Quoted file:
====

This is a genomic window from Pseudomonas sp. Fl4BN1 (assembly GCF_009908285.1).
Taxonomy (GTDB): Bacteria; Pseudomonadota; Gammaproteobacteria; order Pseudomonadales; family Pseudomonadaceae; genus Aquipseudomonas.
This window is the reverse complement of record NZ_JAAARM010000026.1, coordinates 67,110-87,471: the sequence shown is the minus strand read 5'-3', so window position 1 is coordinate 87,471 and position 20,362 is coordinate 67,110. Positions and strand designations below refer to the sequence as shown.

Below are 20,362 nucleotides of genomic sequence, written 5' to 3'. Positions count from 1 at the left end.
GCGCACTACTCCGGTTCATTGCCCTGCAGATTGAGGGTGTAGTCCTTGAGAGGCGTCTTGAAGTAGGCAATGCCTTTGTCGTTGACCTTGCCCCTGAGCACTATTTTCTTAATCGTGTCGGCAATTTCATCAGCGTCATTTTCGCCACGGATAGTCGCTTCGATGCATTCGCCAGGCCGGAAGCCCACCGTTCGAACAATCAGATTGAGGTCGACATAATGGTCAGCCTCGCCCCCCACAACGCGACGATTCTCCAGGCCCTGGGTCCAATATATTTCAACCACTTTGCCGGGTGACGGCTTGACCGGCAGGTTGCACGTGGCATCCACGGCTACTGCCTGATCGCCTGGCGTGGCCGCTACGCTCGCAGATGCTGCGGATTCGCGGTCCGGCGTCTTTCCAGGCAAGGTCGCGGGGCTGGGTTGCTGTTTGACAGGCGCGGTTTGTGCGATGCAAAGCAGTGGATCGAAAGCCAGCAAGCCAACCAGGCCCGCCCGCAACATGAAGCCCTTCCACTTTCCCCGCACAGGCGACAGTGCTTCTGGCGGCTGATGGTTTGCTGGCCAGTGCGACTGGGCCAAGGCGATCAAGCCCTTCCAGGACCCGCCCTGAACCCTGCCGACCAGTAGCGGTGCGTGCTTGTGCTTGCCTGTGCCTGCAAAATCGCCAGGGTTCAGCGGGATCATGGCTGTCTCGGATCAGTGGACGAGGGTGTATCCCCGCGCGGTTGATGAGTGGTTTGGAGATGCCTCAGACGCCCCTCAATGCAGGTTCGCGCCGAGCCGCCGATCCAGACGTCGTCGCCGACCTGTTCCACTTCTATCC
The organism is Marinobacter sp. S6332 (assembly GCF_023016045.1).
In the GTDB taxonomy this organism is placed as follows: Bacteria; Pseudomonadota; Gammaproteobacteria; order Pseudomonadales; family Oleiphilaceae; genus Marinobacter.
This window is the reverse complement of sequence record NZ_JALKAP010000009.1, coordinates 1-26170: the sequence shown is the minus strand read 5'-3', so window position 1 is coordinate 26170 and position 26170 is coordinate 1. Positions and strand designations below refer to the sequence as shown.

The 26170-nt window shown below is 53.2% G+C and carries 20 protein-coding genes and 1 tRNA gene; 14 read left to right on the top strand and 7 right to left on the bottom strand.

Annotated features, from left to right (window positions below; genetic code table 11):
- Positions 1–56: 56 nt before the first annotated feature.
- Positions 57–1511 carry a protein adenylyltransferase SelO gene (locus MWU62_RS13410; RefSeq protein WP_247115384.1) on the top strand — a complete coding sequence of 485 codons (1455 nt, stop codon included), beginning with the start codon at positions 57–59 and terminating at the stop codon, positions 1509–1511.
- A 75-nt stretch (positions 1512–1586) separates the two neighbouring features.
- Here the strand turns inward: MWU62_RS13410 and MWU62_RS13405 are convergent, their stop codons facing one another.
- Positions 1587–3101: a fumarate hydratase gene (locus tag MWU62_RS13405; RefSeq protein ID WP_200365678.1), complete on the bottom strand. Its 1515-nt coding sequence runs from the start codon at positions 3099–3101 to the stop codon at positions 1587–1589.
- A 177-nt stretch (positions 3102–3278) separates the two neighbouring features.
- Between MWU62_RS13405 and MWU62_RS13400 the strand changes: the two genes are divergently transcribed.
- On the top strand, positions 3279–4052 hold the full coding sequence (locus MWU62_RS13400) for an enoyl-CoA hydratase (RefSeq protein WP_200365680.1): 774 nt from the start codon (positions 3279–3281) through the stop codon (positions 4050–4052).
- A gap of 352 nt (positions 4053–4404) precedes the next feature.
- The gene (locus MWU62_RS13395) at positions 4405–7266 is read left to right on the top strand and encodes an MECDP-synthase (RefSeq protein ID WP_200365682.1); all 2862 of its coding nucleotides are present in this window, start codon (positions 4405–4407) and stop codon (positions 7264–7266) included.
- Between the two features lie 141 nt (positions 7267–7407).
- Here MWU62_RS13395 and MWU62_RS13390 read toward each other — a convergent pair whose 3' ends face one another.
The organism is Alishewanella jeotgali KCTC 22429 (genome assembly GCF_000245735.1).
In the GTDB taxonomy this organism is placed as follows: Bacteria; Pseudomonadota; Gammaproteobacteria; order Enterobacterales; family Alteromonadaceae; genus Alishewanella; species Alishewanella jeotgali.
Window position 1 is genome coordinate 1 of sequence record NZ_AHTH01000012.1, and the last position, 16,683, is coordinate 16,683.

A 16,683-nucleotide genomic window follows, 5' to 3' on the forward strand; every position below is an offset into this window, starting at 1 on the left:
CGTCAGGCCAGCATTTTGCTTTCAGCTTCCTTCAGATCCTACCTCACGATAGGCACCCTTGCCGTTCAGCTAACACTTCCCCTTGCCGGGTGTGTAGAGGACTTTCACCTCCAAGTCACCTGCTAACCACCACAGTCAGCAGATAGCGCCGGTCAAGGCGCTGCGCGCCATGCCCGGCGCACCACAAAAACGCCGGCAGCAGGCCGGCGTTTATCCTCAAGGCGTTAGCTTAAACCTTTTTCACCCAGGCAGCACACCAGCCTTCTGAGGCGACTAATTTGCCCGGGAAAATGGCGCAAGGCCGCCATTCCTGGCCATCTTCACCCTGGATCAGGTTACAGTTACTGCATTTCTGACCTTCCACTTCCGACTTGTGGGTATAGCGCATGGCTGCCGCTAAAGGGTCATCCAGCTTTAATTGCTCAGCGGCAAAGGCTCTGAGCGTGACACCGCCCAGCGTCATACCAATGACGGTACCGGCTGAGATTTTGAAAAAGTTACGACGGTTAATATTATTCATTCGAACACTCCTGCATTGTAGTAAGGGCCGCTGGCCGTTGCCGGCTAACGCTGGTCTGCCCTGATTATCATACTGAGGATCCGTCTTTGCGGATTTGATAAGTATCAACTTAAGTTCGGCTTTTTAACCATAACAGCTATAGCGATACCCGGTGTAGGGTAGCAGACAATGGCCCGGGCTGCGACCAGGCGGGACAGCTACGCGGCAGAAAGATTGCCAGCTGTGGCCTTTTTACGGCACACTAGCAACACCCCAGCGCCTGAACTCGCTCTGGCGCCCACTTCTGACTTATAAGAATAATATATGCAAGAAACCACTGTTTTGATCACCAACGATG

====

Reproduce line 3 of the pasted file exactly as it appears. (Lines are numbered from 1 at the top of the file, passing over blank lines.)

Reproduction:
This window is the reverse complement of record NZ_JAAARM010000026.1, coordinates 67,110-87,471: the sequence shown is the minus strand read 5'-3', so window position 1 is coordinate 87,471 and position 20,362 is coordinate 67,110. Positions and strand designations below refer to the sequence as shown.